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Is Walmart's Status As a Dividend Aristocrat Under Threat? Income Investors 2018-02-15 05:57:15 walmart dividend income retail After maintaining a track-record of increasing dividend payouts each quarter for many decades, the dividend growth at this retail giant is slowing Dividend Stocks,News

Is Walmart’s Status As a Dividend Aristocrat Under Threat?

Slowdown in Payouts Result of Fewer Shareholding

Is Wal-Mart Stores, Inc.’s (NYSE:WMT) dominant position in the elite “dividend aristocrats” club of the S&P 500 under threat?

After maintaining a track record of increasing dividend payouts each quarter for many decades, the dividend growth at this retail giant is slowing.

The aggregate amount of cash Wal-Mart paid to its shareholders in dividends fell by 1.1% in the second quarter from the same period a year ago. This is only the third year-over-year decline the company has ever faced, the prior two being the first quarter of this year and the first quarter of 2014. (Source: “Walmart Clings to Dividend Aristocracy,” Bloomberg, August 23, 2016.)

The slowdown in dividend payout at one of the best-managed U.S. companies comes at a time when investors, beaten by rock-bottom yields on bonds, are diverting their cash to equity markets as they look to benefit from solid, dividend-paying stocks.

Wal-Mart is part of a group of “dividend aristocrats,” companies in the S&P 500 that have raised dividends every year for 25 consecutive years, alongside McDonald’s Corporation (NYSE:MCD), AT&T Inc. (NYSE:T), and Johnson & Johnson (NYSE:JNJ). These companies are part of about 50-member elite corporate club regularly make into the list of portfolios run by the most respected investors.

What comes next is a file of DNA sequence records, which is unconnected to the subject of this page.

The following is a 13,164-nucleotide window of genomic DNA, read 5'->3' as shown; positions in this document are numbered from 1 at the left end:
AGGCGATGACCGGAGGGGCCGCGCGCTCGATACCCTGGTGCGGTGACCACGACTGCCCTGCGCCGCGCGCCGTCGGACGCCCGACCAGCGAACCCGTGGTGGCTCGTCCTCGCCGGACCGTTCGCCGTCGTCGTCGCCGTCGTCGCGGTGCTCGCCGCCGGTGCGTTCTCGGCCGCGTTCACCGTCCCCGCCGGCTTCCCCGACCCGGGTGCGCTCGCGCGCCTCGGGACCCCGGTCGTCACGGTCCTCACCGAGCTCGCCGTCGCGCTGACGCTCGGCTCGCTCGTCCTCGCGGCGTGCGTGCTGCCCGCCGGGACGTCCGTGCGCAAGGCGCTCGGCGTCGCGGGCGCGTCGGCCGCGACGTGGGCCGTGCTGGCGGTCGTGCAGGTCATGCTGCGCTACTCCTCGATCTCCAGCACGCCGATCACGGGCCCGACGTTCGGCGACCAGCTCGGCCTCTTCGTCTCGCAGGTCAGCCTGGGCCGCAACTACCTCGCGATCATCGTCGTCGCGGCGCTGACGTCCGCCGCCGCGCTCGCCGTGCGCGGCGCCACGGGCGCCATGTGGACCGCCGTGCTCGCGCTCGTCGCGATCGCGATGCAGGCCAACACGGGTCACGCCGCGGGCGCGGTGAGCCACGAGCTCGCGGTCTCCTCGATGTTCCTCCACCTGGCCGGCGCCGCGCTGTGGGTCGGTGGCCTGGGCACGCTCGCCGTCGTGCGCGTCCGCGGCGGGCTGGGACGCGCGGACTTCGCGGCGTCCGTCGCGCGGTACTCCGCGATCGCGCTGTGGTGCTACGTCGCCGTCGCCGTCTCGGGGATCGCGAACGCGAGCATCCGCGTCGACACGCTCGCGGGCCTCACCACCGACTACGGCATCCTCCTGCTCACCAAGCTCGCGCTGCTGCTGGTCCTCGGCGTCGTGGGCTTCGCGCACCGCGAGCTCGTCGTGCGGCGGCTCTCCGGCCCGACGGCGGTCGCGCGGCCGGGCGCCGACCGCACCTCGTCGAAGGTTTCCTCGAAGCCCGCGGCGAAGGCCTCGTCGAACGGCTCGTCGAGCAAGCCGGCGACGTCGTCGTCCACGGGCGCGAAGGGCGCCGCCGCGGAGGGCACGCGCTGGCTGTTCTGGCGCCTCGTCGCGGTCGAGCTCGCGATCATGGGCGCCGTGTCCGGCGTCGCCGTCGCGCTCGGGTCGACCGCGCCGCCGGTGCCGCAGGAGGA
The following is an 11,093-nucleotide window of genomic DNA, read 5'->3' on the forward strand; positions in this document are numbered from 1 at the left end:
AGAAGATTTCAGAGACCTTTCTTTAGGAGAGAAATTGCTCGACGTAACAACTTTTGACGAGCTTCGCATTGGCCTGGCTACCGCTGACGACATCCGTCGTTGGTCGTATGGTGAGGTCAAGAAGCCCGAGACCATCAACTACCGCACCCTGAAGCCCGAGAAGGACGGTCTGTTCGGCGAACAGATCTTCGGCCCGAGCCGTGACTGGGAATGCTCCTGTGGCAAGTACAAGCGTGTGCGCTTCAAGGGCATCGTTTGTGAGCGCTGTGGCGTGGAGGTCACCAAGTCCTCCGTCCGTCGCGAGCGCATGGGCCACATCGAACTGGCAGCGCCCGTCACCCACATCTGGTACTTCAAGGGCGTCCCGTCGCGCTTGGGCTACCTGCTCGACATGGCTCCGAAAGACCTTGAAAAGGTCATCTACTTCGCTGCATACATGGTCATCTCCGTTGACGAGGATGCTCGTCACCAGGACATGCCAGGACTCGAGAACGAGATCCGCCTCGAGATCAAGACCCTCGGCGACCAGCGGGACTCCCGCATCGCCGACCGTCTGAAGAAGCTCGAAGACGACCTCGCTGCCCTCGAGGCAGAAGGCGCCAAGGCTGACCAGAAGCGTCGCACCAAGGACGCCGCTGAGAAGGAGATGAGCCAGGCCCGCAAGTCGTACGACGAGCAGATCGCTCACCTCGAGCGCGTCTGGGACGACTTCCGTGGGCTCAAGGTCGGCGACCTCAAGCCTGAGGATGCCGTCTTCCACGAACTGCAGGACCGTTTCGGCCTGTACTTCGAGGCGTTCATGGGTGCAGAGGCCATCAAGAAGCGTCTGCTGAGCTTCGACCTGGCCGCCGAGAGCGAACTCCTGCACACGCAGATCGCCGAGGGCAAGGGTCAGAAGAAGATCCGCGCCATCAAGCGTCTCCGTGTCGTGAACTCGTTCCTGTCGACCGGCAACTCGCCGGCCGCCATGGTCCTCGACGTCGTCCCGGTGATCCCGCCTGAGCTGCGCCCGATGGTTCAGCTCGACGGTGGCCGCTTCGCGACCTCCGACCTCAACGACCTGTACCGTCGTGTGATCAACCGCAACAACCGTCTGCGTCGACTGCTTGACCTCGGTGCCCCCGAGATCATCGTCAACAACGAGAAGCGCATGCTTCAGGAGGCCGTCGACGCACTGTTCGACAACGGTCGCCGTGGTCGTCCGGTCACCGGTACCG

There has been no indication from Wal-Mart executives that they plan to give up the dividend increase policy in their recent interaction. The company reported $1.21 earnings per share, beating analysts forecasts and raising full-year adjusted earnings per share (EPS) guidance range to between $4.15 and $4.35.

“Our strategy in the U.S. is working as we delivered an eighth consecutive quarter of positive comps,’’ Doug McMillon, president and CEO of Wal-Mart Stores, Inc. “We remain focused on building e-commerce capabilities globally and executing our omni-channel plan, as evidenced by our recent alliance with in China and agreement to acquire in the U.S. Walmart is uniquely positioned to provide customers with a seamless shopping experience where we save them time and money.” (Source: “Walmart reports Q2 FY17 EPS of $1.21, adjusted EPS1 of $1.07, Raises full-year adjusted EPS1guidance range to $4.15 to $4.35,” Wal-Mart Stores, Inc., August 18, 2016.)

But according to a Bloomberg analysis, in aggregate, Walmart’s total payout has shrunk, as it has fewer shares on which to pay dividends, following its share buyback spree in recent years, which has cut its shareholding by 18% since 2010. (Source: Bloomberg, August 23, 2016, op cit.)

It seems some investors have started to doubt the company’s ability to satisfy their appetite for yield. Wal-Mart shares have fallen more than three percent since reaching three months on August 18, when the company announced its results.

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